One of the neat features is picking how to divide the race winnings.
For tracks where players are confident, they can choose a winner takes all approach, and for the ones they aren’t quite as sure about, they can choose to divide the purse more evenly. It may just be my perception, but the payout selection seems to adjust the aggressiveness of the other racers.
For the early stages, I definitely advise using the winner take all approach and building up your pod in Watto’s shop with your winnings. Aside from new parts, players can also look around the junk yard for deals. The parts upgrade various aspects of the pod, such as speed, braking, repair, etc. Pit droids can also be purchased to help maintain the pod.
When it comes to racing, there’s a lot more to consider than pressing the gas and going in a circle. The pods have a boost capability, but like Excitebike, can cause the engine to overheat and catch fire if used for too long. The pods have a repair function, too, but using this feature will cost a bit of speed.
A lot of people shit on the N64 controller, but the off kilter design adds to the immersion of the game. Using the control stick to build up the turbo and then releasing it is as close as I’ll get to the feel of piloting an actual pod racer, outside of the arcade game which I’m convinced is just a myth. I’ve played this game via emulation with an Xbox 360 controller, as well as the Dreamcast version, and nothing compares to the feel of the tri-pronged N64 stick.
I’ve already mentioned that game is one of the prettiest on the system, but perhaps even more impressive is the game suffers very little game play issues, even when the racer is chugging along at over 600 mph. I’m not a big framerate whore, but I notice very little that takes away from the game’s breathtaking aesthetics. Compared to other racing games on the system, nothing can match the visual flair and sheer sense of speed.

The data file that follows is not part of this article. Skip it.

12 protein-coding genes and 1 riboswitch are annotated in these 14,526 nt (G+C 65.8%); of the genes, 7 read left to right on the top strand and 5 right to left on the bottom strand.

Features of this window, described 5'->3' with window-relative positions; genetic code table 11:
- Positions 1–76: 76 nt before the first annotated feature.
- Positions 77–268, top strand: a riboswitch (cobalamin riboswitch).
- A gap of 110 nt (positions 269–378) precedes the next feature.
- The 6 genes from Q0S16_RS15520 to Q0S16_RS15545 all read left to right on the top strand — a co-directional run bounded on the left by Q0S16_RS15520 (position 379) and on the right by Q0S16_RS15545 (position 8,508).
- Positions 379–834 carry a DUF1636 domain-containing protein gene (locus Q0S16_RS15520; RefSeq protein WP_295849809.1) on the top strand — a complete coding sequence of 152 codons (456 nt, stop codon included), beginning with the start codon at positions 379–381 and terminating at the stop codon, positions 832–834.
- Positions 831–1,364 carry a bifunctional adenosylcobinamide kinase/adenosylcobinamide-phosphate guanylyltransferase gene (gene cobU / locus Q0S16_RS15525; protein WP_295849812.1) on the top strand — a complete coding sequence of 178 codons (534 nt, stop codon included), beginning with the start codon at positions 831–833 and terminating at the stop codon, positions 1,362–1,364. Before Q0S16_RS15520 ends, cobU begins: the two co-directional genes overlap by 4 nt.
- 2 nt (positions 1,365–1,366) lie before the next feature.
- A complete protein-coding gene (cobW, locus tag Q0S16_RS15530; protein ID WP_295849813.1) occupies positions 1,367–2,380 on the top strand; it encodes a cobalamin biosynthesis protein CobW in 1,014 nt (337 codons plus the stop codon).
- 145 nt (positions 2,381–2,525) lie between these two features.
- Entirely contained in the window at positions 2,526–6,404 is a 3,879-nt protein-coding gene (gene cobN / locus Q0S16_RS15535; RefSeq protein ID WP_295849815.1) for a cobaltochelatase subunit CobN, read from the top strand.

The track selection is another great feature. Throughout the game, the player will traverse the galaxy, racing across a variety of locales. The game starts off on Tattooine, but the player is quickly whisked away to other systems previously only mentioned in passing: “There is podracing on Malastare.”
Each offers their own unique environment, and my favorite is the snow-covered Ando Prime tracks. Along with other racers, the player has to frequently contend with environmental factors of the tracks, such as earthquakes, that can change the course and open hidden pathways. Discovering these is both fun and vital to advancing.
An aspect I rarely mention is sound in games because I play most of them on mute while listening to YouTube videos. However, if there is one game that deserves to be unmuted it’s this one. Drawing from a number of the famous Star Wars musical scores, the compositions are immediately recognizable and elevate the racing game even further. There’s nothing quite like being in a heated race while “Duel of Fates” echoes in the room.
The Dark Side